Next season is crucial for Muschamp


With an abundance of young, emerging athletes, Florida head coach Will Muschamp has a good chance to turn his program around after a six-loss regular season in his first go-around with the Gators.

Matt Stamey/Staff photographer
Published: Friday, December 30, 2011 at 6:01 a.m.
Last Modified: Saturday, December 31, 2011 at 12:15 a.m.

JACKSONVILLE — The calendar is about to turn to a new year, one that can't be as bad as this one was.

Can it?

Not only did college football fans have to endure enough scandals to last a lifetime in one year, but around the Gator Nation, it was downright depressing.

When Florida plays Ohio State on Monday, the Gators will be trying to avoid their first losing season since 1979's unfathomable 0-10-1 year. While 6-6 isn't 0-10-1, there are similarities.

Charley Pell inherited a flawed team in ‘79 and needed a year to get everyone on the same page. A year later, Florida went 8-4.

It has been a similar situation for Will Muschamp. He has weeded out the roster even though it has left Florida painfully thin in numbers. But the guys who are still here will form the nucleus of next season.

An incredibly important season for Muschamp.

“Absolutely,” he said.

Steve Spurrier won Florida's first SEC title in his second year. Urban Meyer won a national title in his second year. Expectations certainly will not be as lofty for Muschamp's second year and the truth is he doesn't have to feel the confetti rain of a championship to show that Florida is on the right track.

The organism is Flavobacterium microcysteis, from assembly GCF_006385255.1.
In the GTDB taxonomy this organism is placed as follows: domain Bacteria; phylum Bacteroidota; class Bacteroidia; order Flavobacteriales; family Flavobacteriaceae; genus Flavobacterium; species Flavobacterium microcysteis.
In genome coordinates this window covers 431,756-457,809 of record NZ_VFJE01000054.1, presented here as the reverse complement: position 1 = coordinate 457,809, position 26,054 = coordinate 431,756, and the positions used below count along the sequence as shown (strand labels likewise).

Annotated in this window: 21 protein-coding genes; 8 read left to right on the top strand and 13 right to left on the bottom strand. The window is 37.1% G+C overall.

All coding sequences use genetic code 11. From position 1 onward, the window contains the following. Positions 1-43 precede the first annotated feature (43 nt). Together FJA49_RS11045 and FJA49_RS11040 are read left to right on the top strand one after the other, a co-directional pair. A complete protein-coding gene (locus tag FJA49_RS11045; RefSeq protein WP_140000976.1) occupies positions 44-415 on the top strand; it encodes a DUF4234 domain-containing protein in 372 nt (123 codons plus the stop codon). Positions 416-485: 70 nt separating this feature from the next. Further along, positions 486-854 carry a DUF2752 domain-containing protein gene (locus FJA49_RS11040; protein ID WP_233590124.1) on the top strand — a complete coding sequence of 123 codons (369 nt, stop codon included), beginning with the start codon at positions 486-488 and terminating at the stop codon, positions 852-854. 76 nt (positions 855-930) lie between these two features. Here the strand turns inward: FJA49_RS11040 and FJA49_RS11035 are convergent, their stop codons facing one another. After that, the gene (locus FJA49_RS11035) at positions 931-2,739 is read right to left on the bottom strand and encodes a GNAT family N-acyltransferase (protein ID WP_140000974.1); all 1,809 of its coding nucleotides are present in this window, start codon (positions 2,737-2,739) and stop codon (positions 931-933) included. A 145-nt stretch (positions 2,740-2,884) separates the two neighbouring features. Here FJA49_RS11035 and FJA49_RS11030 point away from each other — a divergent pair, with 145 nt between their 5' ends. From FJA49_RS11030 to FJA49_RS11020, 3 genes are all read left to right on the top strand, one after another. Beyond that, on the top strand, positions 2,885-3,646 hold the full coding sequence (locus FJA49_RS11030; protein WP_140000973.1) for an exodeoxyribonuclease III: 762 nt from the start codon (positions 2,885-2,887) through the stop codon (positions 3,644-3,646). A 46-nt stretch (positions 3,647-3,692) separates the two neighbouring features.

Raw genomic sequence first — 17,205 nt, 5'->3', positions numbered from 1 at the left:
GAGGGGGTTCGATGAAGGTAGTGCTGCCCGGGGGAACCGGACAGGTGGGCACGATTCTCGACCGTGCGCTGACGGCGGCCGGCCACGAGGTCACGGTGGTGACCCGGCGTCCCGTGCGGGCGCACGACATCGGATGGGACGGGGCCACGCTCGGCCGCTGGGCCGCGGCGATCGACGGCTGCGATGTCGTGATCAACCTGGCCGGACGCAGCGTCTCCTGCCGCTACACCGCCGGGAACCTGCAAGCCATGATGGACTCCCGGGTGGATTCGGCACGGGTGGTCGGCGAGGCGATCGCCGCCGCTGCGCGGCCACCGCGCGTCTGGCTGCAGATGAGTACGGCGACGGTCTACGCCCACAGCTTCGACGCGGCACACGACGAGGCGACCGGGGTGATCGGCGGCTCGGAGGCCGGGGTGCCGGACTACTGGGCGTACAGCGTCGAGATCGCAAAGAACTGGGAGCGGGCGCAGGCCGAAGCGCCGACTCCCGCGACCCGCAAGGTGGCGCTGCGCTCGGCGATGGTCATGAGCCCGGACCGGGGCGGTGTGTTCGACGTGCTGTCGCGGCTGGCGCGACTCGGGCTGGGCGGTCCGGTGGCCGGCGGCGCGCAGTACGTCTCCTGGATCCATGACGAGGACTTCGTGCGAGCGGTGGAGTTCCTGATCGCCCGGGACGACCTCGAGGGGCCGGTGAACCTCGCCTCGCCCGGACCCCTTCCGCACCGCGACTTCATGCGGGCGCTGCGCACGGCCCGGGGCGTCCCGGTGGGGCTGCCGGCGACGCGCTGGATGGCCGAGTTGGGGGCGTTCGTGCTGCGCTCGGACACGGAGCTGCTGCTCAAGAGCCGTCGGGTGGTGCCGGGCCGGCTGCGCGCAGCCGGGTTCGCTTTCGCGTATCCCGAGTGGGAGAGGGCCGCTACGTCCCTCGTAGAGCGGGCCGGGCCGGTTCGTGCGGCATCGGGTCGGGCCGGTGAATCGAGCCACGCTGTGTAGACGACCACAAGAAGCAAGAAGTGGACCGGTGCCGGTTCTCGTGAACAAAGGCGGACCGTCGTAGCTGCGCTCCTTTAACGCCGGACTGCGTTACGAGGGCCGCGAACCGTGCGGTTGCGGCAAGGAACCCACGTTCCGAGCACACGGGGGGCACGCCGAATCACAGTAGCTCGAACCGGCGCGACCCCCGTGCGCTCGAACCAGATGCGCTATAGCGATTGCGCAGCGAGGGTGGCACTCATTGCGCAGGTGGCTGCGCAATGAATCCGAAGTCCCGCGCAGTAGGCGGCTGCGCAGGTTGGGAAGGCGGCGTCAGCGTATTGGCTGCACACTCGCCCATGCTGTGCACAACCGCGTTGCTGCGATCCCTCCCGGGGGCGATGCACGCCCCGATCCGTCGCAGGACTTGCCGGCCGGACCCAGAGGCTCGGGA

But it has to get better.

Progress must be shown.

What was it defensive tackle Omar Hunter said this week?

“Florida will be back.”

The question is — how soon?

To the west, one Florida rival won nine games and its fourth straight bowl game Thursday night. The head coach proclaimed that he liked the direction his team is headed.

To the north, another rival won the SEC East and was gift-wrapped another soft SEC schedule for 2012.

Two SEC teams will play for the national championship on Jan. 9 and show no signs of dropping off the national map.

In other words, it's not going to be easy to get Florida back to playing the way its impatient fans expect it to play.

Muschamp has two crucial hires to make: offensive coordinator and strength coach. He is expected to bring in a top-five recruiting class that will be more about the ability to fit what he wants than the stars next to their names.

Certainly, one way to build momentum is to win this bowl game. Is it crucial? Hardly. I seem to remember Florida winning its last two bowl games. The momentum from those two wins didn't last long.

More importantly is that Florida returns a lot of young talent that won't be considered young anymore. These freshmen and sophomores have cut their teeth in America's toughest conference.

“There is a key to every kid, and it's our job to find the key," Muschamp said. "It's our job to get it out of them. That's why they call you coach."

The transition year ends on Monday. The learning curve will be flattened in 2012. The schedule is still difficult but more manageable than what the Gators had to deal with this year.

It's time for Florida football to take a step in the right direction which makes the next eight months crucial. Florida doesn't have to get back to dominance in 2012, but it has to get back to respectability.

The Charlie Weis Experiment was an epic fail. The 14-11 record over the last two years is unacceptable. There are reasons for that record, but no excuses.

This is Florida.

It's time to start playing like it.

Contact Pat Dooley at 352-374-5053 or at dooleyp@gvillesun.com. And follow at Twitter.com/Pat_Dooley.

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